Holidays present confusion around paying for hours worked, overtime

Posted November 3, 2016

By Katie Loehrke, PHR, editor, J. J. Keller & Associates, Inc.

Once again, the holiday season is approaching, and November, December, and January are host to the majority of employers’ paid holidays. Changes in working hours and pay this time of year can lead to confusion about compensation, specifically regarding when overtime pay is required.

The basics

At the federal level, overtime needs to be paid only for hours worked in excess of 40 in a workweek. This means that an employee may be paid for 48 hours, but if eight of those were holiday pay, all hours can be paid as straight time, since only 40 hours were actually worked.

But paid time off is not the only way employers acknowledge the holidays. Some employers pay a premium rate (often time and a half) to reward employees who work on holidays. This can be confusing in terms of overtime.

Do the math

Here’s a simple example: Your workweek runs from Sunday to Saturday and your employees work Monday through Friday the week of Thanksgiving. They are required to work on Thanksgiving Day, but are paid time and a half for these hours. Employees who work eight hours each day this week would receive 32 hours of pay at their regular rate, and eight hours at time and a half, per your designation. With no overtime hours involved, this is simple enough.

So what happens when an employee works nine hours per day, for a total of 45 hours? Is additional overtime owed? In this example, the answer is no. The law requires employers to pay employees at an overtime rate for hours worked over 40 in a workweek. So at a minimum, this employee would be owed 40 hours of straight time and five hours of overtime pay.

However, under your agreement, the employee is already paid at an overtime rate for the nine hours worked on Thanksgiving Day, so you’re actually paying more than is required by law. To be owed additional overtime pay, an employee would need to have more hours in excess of 40 than he or she worked on the time-and-a-half holiday.

Lesser premium rates

It’s a different story, however, if the premium you pay employees for working on designated holidays is less than time and a half. Using the same workweek, let’s say you pay employees an extra dollar per hour for working Thanksgiving Day. If the employees work 40 hours that week, no overtime pay is owed, and you’d simply pay them the extra $8 for their work on Thursday.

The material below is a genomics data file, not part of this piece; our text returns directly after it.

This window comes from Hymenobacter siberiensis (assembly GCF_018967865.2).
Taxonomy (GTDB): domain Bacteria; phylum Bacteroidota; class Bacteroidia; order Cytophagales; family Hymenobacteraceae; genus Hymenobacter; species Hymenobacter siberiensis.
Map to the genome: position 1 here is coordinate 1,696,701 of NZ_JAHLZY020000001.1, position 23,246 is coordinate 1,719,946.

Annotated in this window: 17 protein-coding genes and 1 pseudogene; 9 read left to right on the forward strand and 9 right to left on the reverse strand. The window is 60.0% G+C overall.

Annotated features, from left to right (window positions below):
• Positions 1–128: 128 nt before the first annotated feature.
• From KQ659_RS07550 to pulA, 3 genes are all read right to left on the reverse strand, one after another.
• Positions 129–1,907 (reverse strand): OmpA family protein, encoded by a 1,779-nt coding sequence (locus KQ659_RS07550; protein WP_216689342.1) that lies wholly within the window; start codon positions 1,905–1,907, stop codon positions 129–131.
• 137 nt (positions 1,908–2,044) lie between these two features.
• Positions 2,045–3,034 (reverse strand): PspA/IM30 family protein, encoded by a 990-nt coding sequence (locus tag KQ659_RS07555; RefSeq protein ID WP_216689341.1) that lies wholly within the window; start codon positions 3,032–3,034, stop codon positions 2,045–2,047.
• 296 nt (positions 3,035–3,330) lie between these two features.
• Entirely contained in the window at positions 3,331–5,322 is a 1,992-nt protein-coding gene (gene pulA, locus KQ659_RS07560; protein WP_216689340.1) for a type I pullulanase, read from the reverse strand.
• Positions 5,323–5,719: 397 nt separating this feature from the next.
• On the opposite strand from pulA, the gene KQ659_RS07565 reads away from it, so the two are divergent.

However, if an employee works nine hours per day for a weekly total of 45 hours, and gets an extra dollar per hour on Thanksgiving, the employee is now owed overtime pay. Since the premium paid is less than the overtime rate, you have to calculate the employee’s “regular rate” and use it to determine the required overtime rate. To do so, divide the employee’s total (pre-overtime) earnings by the number of hours he or she worked.

So, if an employee usually makes $10 per hour, and made $11 per hour for working Thanksgiving, that person would have worked 36 hours at $10 an hour and nine hours at $11 an hour, for a total of $459. Divide $459 by 45 (the total number of hours worked) and you get $10.20, or the employee’s regular rate. You would need to pay the employee an additional one-half times the regular rate (or $5.10) for all hours worked over 40 in the workweek. In this case, the employee would be owed $459 + $5.10 x 5, or $484.50 for the week.

Wage and hour litigation has grown considerably over the past few years, at both the state and federal level, and such suits come with the possibility of a class action. While providing premium rates for work performed on holidays is a nice benefit, if you’re not calculating wages correctly, that benefit could quickly become a costly one in the courtroom.

About the author:

Katie Loehrke

Katie Loehrke is a certified Professional in Human Resources and an editor with J. J. Keller & Associates, a nationally recognized compliance resource firm. The company offers a diverse line of products and services to address the broad range of responsibilities held by HR and corporate professionals. Loehrke specializes in employment law topics such as discrimination, privacy and social media, and affirmative action. She is the editor of J. J. Keller’s Employment Law Today newsletter and its Essentials of Employment Law manual. For more information, visit